You’re referring to the widely publicized case of a young man, now 19, who lost his sight and some of his hearing as a result of eating a diet for years which was limited to junk food. The physicians who treated him reported that he had a normal body mass index (BMI) and no visible signs of malnutrition. Speaking anonymously to the British newspaper The Guardian, the young man’s mother said her son became a fussy eater when he was about seven years old, consuming only French fries, potato chips, sausages, processed ham and white bread. The family first became aware of this when her son would come home from primary school with his packed lunch of sandwiches and fruit untouched.
Doctors first found that the teen was anemic and had low levels of vitamin B12. He was given injections of B12 and dietary advice, but a year later he had developed vision problems and hearing loss for which no cause could be found. By the time he turned 17, his vision had worsened, he had a vitamin B12 deficiency, low copper and selenium and vitamin D levels, a high zinc level, and low bone mineral density.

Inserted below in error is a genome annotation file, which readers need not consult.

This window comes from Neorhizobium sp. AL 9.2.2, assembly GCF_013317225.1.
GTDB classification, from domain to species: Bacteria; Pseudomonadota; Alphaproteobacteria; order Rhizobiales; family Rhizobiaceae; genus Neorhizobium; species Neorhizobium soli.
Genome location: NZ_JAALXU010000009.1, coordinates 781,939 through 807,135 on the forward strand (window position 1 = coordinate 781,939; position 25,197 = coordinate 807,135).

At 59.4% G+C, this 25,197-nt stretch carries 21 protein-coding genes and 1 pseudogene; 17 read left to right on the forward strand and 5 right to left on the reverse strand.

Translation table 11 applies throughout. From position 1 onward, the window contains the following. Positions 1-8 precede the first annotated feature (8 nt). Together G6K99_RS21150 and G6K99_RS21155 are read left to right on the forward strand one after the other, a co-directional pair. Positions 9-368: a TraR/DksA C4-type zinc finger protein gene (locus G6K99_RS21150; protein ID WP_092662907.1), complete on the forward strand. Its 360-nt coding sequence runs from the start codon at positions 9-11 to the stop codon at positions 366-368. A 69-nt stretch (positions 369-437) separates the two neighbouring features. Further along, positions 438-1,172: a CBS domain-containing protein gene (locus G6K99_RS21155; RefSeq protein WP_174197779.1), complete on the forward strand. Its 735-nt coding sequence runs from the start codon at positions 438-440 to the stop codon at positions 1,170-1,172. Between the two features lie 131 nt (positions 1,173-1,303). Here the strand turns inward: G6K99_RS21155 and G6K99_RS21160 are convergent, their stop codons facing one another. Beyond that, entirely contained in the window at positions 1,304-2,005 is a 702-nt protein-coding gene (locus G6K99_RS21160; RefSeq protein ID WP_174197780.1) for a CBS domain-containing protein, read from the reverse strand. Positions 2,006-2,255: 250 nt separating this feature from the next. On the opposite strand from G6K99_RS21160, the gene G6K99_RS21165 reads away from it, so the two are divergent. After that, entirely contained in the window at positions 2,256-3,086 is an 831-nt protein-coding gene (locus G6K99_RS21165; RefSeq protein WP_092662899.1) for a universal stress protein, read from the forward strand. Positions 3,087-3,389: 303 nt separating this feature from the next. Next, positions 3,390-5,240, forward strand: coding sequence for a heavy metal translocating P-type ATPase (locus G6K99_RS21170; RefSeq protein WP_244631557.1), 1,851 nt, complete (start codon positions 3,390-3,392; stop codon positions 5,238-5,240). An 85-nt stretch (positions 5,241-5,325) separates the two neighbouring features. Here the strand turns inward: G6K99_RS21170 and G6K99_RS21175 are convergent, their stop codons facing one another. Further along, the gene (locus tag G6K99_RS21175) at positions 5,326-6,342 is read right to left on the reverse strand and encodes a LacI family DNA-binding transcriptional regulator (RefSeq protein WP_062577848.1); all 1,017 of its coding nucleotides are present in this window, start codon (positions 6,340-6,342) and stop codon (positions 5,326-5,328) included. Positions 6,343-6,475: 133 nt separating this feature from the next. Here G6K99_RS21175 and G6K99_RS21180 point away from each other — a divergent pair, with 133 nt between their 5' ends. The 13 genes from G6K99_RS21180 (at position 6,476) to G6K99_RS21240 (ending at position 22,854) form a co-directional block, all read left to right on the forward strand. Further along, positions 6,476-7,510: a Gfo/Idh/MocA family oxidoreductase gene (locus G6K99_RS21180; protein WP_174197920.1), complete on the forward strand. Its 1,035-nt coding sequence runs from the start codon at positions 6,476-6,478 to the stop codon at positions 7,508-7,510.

His junk food diet was believed responsible. He was diagnosed with a condition called “avoidant restrictive food intake disorder (Arfid), which sensitizes people to the taste, texture, smell and appearance of certain types of food, making them unappealing.
The eye problem the young man suffers from is nutritional optic neuropathy, a dysfunction of the optic nerve that can be reversed when caught early but results in permanent damage to the optic nerve and blindness if left untreated. In developed countries, the most common causes of this condition are bowel problems or medications that interfere with the absorption of various nutrients. Elsewhere in the world, poverty, war and drought linked to malnutrition can lead to higher rates of this condition.
Researchers at the Bristol Eye Hospital where the young man was treated suggested that his condition could become more prevalent “given the widespread consumption of junk food at the expense of more nutritious options, and the rising popularity of veganism if a vegan diet is not supplemented appropriately to prevent vitamin B12 deficiency.” They recommend that doctors take a dietary history as part of the routine physical exam, a step that might prevent missing a diagnosis of nutritional optic neuropathy soon enough to correct it. They note that deficiencies of vitamin B1 (thiamine), vitamin B2 (riboflavin), vitamin B3 (niacin), vitamin B6 (pyridoxine), vitamin B9 (folate), vitamin B12 (cobalamin), iron, calcium, magnesium, and copper are all known to favor development of optic neuropathy.
Andrew Weil, M.D.
Denise Atan et al, “Blindness Caused by a Junk Food Diet,” Annals of Internal Medicine, September 3, 2019, doi: 10.7326/L19-0361